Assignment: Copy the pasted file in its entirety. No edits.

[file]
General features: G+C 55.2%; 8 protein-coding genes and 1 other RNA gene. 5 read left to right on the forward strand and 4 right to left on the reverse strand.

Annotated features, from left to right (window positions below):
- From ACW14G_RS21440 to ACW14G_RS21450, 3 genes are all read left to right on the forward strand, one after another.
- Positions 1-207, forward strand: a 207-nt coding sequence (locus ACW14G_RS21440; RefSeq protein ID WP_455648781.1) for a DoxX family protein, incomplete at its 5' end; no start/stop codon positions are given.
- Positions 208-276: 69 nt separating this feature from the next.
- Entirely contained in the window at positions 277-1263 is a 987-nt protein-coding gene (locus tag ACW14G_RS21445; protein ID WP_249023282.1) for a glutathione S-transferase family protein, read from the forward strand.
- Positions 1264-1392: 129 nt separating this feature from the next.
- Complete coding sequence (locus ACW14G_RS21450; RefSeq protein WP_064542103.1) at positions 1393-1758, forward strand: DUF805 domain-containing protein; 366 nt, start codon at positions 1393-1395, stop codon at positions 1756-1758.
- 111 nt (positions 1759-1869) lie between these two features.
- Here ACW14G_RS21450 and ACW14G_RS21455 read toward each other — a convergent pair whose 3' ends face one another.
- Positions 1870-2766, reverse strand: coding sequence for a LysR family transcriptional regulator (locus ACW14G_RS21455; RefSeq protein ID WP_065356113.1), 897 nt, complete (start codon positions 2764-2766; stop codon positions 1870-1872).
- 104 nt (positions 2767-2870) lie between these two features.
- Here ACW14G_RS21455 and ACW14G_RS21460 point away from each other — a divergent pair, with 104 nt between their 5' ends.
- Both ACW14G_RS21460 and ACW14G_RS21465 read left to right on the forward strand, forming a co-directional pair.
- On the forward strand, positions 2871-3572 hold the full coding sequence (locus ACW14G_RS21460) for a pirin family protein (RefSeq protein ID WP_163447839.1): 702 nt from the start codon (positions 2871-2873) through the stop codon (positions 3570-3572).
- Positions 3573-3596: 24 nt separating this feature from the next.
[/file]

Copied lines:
General features: G+C 55.2%; 8 protein-coding genes and 1 other RNA gene. 5 read left to right on the forward strand and 4 right to left on the reverse strand.

Annotated features, from left to right (window positions below):
- From ACW14G_RS21440 to ACW14G_RS21450, 3 genes are all read left to right on the forward strand, one after another.
- Positions 1-207, forward strand: a 207-nt coding sequence (locus ACW14G_RS21440; RefSeq protein ID WP_455648781.1) for a DoxX family protein, incomplete at its 5' end; no start/stop codon positions are given.
- Positions 208-276: 69 nt separating this feature from the next.
- Entirely contained in the window at positions 277-1263 is a 987-nt protein-coding gene (locus tag ACW14G_RS21445; protein ID WP_249023282.1) for a glutathione S-transferase family protein, read from the forward strand.
- Positions 1264-1392: 129 nt separating this feature from the next.
- Complete coding sequence (locus ACW14G_RS21450; RefSeq protein WP_064542103.1) at positions 1393-1758, forward strand: DUF805 domain-containing protein; 366 nt, start codon at positions 1393-1395, stop codon at positions 1756-1758.
- 111 nt (positions 1759-1869) lie between these two features.
- Here ACW14G_RS21450 and ACW14G_RS21455 read toward each other — a convergent pair whose 3' ends face one another.
- Positions 1870-2766, reverse strand: coding sequence for a LysR family transcriptional regulator (locus ACW14G_RS21455; RefSeq protein ID WP_065356113.1), 897 nt, complete (start codon positions 2764-2766; stop codon positions 1870-1872).
- 104 nt (positions 2767-2870) lie between these two features.
- Here ACW14G_RS21455 and ACW14G_RS21460 point away from each other — a divergent pair, with 104 nt between their 5' ends.
- Both ACW14G_RS21460 and ACW14G_RS21465 read left to right on the forward strand, forming a co-directional pair.
- On the forward strand, positions 2871-3572 hold the full coding sequence (locus ACW14G_RS21460) for a pirin family protein (RefSeq protein ID WP_163447839.1): 702 nt from the start codon (positions 2871-2873) through the stop codon (positions 3570-3572).
- Positions 3573-3596: 24 nt separating this feature from the next.